Virtual Preschool 8 Tips for a Successful In-Home Learning Program

It’s 2021, and things still aren’t back to “normal.” With many centers still reeling from shutdowns and feeling the pinch of reduced attendance, they are turning to alternative programs like virtual preschool to generate enough revenue to keep the lights on and their businesses running.

Teaching virtually, as we’ve all seen by now, has its challenges at any age, but it can be even more difficult to set up and execute when you’re running a smaller childcare business geared for very young children.

Even within organizations without IT departments, center directors and administrators have successfully implemented online learning with the use of tools like Zoom, Google classroom, and Facebook live. There’s a learning curve for sure, but with a little research and some trial and error, you can determine which tech tools are best for your virtual preschool program.

The demand for virtual learning

Parents are growing more and more concerned every day that the isolation from the pandemic quarantines and shutdowns will have a negative impact on their children’s educational development. Your childcare center can mitigate these fears of falling behind by offering structured virtual classes, led by your preschool staff, that help keep children engaged, connected, and learning.

If you’re considering offering virtual preschool for your program, whether temporary or as a new permanent staple of your childcare business, be sure to consider these 8 tips for structuring online classes that children will enjoy – and that parents will be willing to pay for.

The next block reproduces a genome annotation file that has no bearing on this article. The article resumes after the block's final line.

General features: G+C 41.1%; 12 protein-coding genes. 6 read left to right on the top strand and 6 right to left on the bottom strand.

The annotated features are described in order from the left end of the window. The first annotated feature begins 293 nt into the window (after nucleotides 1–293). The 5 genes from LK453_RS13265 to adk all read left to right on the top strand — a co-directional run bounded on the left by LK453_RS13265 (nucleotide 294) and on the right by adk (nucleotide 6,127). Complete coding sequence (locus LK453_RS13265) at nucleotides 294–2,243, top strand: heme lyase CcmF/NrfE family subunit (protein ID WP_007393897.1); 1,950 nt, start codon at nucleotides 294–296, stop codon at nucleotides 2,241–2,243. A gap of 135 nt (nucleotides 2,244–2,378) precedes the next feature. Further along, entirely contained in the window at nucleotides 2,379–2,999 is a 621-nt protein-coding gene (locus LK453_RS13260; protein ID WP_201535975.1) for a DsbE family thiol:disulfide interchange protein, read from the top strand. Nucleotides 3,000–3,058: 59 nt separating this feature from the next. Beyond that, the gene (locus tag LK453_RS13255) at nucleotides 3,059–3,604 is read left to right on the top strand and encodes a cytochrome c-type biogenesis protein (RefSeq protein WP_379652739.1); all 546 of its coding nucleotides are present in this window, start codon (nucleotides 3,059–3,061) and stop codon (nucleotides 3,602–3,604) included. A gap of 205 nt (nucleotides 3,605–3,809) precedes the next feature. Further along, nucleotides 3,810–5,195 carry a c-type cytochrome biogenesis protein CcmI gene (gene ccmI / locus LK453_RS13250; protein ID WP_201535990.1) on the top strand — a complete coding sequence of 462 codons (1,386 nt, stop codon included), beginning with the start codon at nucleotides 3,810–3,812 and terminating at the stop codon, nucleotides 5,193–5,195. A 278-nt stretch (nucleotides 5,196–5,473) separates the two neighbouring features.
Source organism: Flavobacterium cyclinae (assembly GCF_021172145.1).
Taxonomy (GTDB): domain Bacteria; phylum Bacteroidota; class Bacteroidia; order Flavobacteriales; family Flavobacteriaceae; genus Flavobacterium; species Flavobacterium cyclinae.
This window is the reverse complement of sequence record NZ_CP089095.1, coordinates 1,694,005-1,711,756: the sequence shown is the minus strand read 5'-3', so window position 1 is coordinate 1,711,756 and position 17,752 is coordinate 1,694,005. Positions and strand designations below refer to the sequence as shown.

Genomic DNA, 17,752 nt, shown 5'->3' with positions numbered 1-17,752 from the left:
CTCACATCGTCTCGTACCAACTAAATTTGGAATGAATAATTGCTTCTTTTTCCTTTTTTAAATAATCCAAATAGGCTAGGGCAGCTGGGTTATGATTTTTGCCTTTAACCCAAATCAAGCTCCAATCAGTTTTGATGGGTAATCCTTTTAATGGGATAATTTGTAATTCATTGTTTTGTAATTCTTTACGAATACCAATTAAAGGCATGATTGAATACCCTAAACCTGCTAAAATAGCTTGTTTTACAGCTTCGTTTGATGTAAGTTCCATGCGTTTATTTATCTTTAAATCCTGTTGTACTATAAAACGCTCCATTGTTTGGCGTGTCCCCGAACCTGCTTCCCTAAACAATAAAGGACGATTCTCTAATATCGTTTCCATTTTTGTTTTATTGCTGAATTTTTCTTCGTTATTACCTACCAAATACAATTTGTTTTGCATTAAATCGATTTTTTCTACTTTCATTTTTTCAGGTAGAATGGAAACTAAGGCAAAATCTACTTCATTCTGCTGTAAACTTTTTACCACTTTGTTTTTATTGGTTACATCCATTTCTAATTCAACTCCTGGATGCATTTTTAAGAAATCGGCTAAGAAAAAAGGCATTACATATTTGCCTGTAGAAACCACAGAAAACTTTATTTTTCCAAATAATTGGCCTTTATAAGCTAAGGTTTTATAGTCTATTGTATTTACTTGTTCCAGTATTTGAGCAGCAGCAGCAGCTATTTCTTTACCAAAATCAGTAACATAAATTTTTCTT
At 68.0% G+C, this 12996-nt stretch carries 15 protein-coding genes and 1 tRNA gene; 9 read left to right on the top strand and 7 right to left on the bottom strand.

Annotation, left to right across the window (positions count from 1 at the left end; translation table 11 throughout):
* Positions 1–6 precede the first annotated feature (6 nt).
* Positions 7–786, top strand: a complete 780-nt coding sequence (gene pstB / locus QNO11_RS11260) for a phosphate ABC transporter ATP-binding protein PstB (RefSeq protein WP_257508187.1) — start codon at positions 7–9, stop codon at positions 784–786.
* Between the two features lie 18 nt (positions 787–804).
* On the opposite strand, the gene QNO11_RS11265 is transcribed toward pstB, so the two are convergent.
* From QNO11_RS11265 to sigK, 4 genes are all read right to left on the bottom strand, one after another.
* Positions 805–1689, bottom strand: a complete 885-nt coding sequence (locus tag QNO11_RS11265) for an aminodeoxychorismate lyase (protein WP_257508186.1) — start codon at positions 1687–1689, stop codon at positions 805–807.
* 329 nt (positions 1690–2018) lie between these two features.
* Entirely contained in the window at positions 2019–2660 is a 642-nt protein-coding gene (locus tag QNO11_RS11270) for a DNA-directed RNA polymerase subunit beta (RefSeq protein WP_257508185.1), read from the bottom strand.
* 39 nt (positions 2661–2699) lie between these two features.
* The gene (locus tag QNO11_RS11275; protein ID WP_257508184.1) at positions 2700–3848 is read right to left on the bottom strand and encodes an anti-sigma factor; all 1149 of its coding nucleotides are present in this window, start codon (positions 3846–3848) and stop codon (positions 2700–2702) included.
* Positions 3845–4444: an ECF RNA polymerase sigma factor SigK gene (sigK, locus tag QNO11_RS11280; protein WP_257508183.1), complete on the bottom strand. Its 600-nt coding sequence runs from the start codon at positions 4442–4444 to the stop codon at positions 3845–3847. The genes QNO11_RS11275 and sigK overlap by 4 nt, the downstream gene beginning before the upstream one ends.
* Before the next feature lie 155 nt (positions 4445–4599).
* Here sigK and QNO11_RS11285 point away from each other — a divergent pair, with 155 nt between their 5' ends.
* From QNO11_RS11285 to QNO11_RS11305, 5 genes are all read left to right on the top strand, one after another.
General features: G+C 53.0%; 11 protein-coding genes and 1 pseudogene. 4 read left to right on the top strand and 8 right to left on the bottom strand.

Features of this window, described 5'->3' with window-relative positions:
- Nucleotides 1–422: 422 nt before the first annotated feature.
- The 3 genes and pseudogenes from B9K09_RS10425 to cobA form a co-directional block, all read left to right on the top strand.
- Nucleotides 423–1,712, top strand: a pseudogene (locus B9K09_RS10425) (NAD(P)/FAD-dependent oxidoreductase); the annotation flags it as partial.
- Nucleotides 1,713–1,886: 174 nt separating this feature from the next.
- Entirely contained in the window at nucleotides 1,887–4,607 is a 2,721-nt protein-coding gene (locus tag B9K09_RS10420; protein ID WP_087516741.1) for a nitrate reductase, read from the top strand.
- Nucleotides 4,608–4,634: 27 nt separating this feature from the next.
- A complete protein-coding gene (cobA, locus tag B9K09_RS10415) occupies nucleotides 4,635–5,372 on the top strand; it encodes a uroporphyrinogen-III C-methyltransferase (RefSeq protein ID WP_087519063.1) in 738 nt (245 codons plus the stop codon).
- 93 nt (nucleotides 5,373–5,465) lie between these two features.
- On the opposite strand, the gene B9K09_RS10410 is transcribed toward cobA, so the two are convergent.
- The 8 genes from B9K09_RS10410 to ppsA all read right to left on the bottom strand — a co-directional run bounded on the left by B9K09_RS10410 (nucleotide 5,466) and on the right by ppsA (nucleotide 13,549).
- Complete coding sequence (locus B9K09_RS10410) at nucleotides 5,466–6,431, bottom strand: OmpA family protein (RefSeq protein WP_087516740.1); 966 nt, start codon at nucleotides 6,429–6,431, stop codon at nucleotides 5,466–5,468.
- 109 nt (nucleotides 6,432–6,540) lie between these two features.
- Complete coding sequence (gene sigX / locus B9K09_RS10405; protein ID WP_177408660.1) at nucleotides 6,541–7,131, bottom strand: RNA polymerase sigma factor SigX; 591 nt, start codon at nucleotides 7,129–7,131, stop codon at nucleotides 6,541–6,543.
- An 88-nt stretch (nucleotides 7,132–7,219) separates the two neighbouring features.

Offer both live and recorded virtual preschool sessions

Ideally, all of the little ones enrolled in your in-home learning program will be awake, alert, and ready to learn for each and every session. And hopefully, mom or dad will be available to offer assistance during the times they are needed while juggling working from home.

Recording and posting videos of previous sessions or even just offering them as “on-your-own-time” activity guides is a great way to make sure each child has the same opportunity to enjoy and complete the same activities. Learning on-demand for professional development has been in place in the grown-up business world for years, and it makes even more sense to offer that flexibility and technology for little ones.

Plan some hands-on activities

Today’s parents worry about how much screen time is too much, so ensuring that you’ve paired that screen time with actual hands-on activities is important. We’ve all seen too many children so engrossed in staring at a television or tablet that they don’t seem to see or hear what’s going on around them.

To prevent that thousand-yard stare into the depths of the computer screen, make sure your learning sessions don’t just rely on screen interactivity. Try some hands-on activities that feel more like in-person classroom play.

What kinds of hands-on activities can be incorporated into your virtual preschool?